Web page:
Leptospirosis has become an important public health problem worldwide [22]. Much emphasis has been placed on the development of improved serologic tests that use whole cell Leptospira antigen preparations. Commercial whole –based assays are available in rapid formats amenable for ‘point- of- care’ use. Field evaluations indicate that these assays are characterized by low sensitivities (39–72%) during acute – phase illness [10],[22]. Lateral flow, MCAT, and latex tests are widely used assays for the diagnosis of leptospiorsis in Thailand. Because of their relatively high costs and low sensitivities, use of these tests for the initial management of acute leptospirosis was inferior to empirical treatment, and only the latex test was cost-effective when compared to the no-antibiotic- treatment option.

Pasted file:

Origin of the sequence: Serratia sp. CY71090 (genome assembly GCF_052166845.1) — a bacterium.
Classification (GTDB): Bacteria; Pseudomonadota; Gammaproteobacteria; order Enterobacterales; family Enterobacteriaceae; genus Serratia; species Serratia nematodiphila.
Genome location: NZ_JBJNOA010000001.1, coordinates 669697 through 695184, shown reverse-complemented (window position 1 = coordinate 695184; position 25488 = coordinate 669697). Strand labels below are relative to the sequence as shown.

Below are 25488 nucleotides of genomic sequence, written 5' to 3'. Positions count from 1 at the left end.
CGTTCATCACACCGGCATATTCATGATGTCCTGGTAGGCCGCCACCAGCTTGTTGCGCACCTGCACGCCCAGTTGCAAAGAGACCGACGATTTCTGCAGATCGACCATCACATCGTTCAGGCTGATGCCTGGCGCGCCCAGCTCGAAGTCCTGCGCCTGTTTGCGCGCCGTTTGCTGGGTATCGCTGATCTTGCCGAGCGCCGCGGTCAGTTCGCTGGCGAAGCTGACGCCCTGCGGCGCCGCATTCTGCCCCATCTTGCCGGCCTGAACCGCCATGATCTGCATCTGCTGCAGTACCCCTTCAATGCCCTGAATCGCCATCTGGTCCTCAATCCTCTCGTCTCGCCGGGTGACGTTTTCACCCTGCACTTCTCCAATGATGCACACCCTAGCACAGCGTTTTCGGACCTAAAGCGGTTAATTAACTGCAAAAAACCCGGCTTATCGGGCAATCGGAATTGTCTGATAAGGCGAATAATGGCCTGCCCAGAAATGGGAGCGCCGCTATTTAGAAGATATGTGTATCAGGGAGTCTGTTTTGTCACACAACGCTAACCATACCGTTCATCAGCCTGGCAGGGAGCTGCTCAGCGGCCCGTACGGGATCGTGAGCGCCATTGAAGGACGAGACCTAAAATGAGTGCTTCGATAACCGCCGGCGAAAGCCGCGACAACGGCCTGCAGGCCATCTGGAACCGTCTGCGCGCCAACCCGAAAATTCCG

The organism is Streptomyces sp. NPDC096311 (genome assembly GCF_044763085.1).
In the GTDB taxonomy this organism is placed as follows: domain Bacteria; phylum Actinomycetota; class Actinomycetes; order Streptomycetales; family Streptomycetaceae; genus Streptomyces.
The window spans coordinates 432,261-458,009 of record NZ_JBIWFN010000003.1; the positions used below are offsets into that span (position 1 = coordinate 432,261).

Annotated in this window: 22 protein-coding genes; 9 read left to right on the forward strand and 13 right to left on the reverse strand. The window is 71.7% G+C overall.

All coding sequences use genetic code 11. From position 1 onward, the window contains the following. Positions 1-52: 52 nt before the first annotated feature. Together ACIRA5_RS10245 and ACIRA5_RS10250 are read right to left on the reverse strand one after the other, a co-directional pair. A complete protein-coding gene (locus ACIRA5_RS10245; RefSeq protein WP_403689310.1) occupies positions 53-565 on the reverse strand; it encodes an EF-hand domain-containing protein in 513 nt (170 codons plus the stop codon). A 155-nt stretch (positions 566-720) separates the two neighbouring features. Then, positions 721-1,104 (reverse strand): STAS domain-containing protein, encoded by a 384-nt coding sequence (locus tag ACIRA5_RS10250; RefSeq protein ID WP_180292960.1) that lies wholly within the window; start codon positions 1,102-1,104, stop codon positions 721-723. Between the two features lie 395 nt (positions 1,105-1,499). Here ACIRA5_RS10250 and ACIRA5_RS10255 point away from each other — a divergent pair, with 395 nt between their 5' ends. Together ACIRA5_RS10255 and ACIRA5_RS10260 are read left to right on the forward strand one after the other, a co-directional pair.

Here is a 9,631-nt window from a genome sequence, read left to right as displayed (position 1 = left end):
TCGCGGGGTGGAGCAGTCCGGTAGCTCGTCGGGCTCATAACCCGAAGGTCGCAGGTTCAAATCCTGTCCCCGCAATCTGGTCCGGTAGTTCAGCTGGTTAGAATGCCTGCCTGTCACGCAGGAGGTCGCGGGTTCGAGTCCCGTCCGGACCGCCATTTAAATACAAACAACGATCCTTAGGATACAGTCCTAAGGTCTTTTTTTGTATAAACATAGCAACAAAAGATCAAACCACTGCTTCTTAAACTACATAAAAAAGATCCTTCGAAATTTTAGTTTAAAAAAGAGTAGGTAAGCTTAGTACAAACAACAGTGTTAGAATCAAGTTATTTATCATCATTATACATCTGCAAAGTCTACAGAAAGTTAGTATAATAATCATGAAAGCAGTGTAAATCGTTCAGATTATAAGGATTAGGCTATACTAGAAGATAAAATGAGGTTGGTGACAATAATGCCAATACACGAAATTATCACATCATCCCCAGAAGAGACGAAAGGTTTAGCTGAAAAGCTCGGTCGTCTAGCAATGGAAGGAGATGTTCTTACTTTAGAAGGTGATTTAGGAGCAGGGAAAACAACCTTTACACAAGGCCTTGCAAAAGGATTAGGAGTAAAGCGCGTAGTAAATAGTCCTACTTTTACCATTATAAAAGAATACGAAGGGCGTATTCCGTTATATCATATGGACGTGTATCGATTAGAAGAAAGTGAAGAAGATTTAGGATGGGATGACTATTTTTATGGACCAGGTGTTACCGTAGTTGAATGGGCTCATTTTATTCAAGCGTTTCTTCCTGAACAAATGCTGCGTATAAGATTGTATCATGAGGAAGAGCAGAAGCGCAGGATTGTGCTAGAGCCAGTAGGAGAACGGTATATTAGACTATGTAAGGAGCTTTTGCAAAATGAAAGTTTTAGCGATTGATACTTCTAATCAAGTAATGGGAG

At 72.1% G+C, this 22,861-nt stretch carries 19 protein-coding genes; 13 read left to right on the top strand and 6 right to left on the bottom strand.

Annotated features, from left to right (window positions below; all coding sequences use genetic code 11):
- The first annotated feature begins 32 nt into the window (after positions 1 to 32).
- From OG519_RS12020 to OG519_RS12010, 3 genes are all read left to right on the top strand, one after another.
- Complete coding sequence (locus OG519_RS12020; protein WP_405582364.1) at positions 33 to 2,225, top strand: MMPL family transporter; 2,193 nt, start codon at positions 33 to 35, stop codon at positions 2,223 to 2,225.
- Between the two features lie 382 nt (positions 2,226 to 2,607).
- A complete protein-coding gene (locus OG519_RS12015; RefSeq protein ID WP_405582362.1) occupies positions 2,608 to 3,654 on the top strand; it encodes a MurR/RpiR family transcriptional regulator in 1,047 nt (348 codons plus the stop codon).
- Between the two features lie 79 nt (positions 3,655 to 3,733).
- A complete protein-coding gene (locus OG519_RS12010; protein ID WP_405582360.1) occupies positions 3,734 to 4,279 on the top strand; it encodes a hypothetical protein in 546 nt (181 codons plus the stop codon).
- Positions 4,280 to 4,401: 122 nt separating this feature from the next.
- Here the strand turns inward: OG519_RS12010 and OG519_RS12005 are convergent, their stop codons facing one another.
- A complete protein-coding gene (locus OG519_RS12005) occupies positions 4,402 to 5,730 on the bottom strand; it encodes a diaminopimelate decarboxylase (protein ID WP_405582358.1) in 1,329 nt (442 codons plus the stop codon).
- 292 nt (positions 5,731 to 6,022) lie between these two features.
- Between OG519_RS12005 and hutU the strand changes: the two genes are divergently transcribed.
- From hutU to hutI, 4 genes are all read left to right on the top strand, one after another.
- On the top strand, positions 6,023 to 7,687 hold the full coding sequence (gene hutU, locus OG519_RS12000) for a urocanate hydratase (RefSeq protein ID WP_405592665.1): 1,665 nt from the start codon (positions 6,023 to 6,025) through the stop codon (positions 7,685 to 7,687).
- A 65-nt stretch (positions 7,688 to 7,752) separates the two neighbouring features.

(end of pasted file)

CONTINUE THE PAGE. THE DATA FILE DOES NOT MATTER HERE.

Empirical treatment with doxycycline was found to be the most cost-effective strategy, being both cheap and effective in treating uncomplicated leptospirosis and other causes of febrile illness. Results from our concurrent clinical study showed that acute undifferentiated fever, i.e. acute fever without an obvious focus of infection, is the most common clinical presentation of both leptospirosis and scrub typhus [11]. Antibiotic treatment with either doxycycline or azithromycin shortened the duration of fever in both these and other illnesses. The use of a diagnostic test therefore implies that where a test provides a negative result, true or false, the patient would be denied a potentially effective treatment.